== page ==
-
RSS Follow Become a Fan

Recent Posts

...of these defining times
A French Fix to Ending Violent Protests
The Need for Stability in France
A US Complaint, a Canadian Arrest - the Uncertainty of China's Meng Wanzhou
Farewell President George H.W. Bush

Most Popular Posts

Mourn with Moore
On Partnerships of Conflicting Ideologies as a Force Shaping Extremism
DC Linktank
The World in 2014 - Asia
From This Point

Categories

Elections 2013
Friends in Business
Gun control
Immigration Reform
In America
Natural Disaster
The World
Towards 2014

Archives

December 2018
November 2018
October 2018
September 2018
August 2018
July 2018
June 2018
May 2018
April 2018
March 2018
February 2018
January 2018
December 2017
November 2017
October 2017
September 2017
July 2017
June 2017
May 2017
April 2017
March 2017
February 2017
January 2017
December 2016
November 2016
October 2016
September 2016
August 2016
July 2016
June 2016
May 2016
April 2016
March 2016
February 2016
January 2016
December 2015
November 2015
October 2015
September 2015
August 2015
July 2015
June 2015
May 2015
April 2015
March 2015
February 2015
January 2015
December 2014
November 2014
October 2014
September 2014
August 2014
July 2014
June 2014
May 2014
April 2014
March 2014
February 2014
January 2014
December 2013
November 2013
October 2013
September 2013
August 2013
July 2013
June 2013
May 2013
April 2013
March 2013

powered by

My Blog

Yemen's Continuing Woe

The future of Yemen just gotten murkier with the killing earlier this morning of former President Ali Abdullah Saleh, a former ally of the Houthi rebels fighting the government of President Abdrabbuh Mansour Hadi. 

With Saleh's death, the future of millions of Yemeni children in need of humanitarian assistance, remains in a balance with 400,000 of them facing death from starvation. 

Up until recently, Saleh had been an ally of Houthi rebels. Last week a rift deepened between Saleh and the Houthi group as he made overtures to peace with the Saudi coalition fighting on the side of President Hadi in the worsening conflict. In fighting between Saleh forces and Houthi rebels escalated last Wednesday and more than 125 people have been killed since then and some 238 wounded in the conflict within the larger conflict that has killed close to 9,000 people.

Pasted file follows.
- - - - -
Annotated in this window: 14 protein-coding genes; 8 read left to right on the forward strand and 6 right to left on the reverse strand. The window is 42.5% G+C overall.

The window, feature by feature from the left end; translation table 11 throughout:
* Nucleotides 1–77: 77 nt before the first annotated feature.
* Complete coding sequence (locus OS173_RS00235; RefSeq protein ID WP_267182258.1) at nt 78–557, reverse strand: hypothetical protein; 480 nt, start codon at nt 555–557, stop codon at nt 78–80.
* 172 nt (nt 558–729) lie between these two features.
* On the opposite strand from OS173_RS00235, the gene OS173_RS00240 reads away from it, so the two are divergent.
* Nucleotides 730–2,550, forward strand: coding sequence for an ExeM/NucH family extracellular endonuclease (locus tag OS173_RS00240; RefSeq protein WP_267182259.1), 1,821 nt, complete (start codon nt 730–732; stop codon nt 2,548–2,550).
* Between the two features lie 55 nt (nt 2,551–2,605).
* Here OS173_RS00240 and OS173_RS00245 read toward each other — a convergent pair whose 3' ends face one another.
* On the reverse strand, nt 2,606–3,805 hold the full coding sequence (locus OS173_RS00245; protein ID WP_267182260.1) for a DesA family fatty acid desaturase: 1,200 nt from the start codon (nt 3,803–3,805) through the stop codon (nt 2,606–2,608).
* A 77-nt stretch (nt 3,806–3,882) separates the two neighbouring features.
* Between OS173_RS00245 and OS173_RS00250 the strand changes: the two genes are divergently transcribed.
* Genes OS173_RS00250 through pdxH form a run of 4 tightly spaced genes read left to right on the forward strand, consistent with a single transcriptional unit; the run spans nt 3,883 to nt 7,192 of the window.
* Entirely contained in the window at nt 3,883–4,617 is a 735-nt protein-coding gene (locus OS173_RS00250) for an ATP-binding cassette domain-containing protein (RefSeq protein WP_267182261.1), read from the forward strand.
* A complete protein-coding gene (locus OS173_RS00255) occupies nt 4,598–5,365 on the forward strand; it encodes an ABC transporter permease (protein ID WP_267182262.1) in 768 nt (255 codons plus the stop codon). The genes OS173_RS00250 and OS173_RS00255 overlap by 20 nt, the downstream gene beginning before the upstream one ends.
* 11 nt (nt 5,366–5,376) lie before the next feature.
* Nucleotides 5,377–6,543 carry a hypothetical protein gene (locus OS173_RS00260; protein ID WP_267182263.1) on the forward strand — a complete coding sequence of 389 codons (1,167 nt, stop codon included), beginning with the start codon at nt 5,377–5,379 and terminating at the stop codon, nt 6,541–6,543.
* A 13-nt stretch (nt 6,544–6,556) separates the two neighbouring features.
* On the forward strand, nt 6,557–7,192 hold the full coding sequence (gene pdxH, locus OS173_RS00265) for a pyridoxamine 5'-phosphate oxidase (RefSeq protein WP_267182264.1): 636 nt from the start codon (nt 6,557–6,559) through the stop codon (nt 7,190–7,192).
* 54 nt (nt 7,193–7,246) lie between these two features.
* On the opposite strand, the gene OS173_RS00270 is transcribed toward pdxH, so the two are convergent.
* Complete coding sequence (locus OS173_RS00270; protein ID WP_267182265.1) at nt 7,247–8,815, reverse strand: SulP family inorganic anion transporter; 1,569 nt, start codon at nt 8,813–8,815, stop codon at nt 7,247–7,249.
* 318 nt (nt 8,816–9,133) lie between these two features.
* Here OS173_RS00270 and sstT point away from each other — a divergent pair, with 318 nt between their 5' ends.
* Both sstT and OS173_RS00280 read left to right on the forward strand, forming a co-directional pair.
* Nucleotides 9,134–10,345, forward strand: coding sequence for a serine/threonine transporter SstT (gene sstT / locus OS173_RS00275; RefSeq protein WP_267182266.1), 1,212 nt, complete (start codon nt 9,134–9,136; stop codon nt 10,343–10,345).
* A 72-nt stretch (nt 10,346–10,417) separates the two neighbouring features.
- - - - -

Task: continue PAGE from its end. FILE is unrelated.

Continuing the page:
Saleh was killed by Houthi rebels whose leader, Abdul Malik al-Houthi, described the death as foiling a "conspiracy" by a Saudi-led coalition backing the government, the BBC-News reported. Until recently, forces loyal to Saleh had fought alongside Houthi rebels against the Saudi-led coalition fighting to retain the government of President Hadi.

With the support of Saleh's forces, Houthi rebels have been able to retain Yemen's capital, Sanaa, throughout the conflict thus far.

Now, Saleh's forces could seek revenge for his killing thus prolonging and complicating the wretched conflict even longer. The Saudi coalition could also make larger advances on Sanaa in the wake of Saleh's death.

Whatever happens, Yemen, described as the worse place on Earth to be as a child, will continue to live up to that determination. Recent fighting and bombardments have kept aid workers under shelter, thus exacerbating the already  impoverished conditions of Yemeni children and deepening a humanitarian crisis that threatens too many children.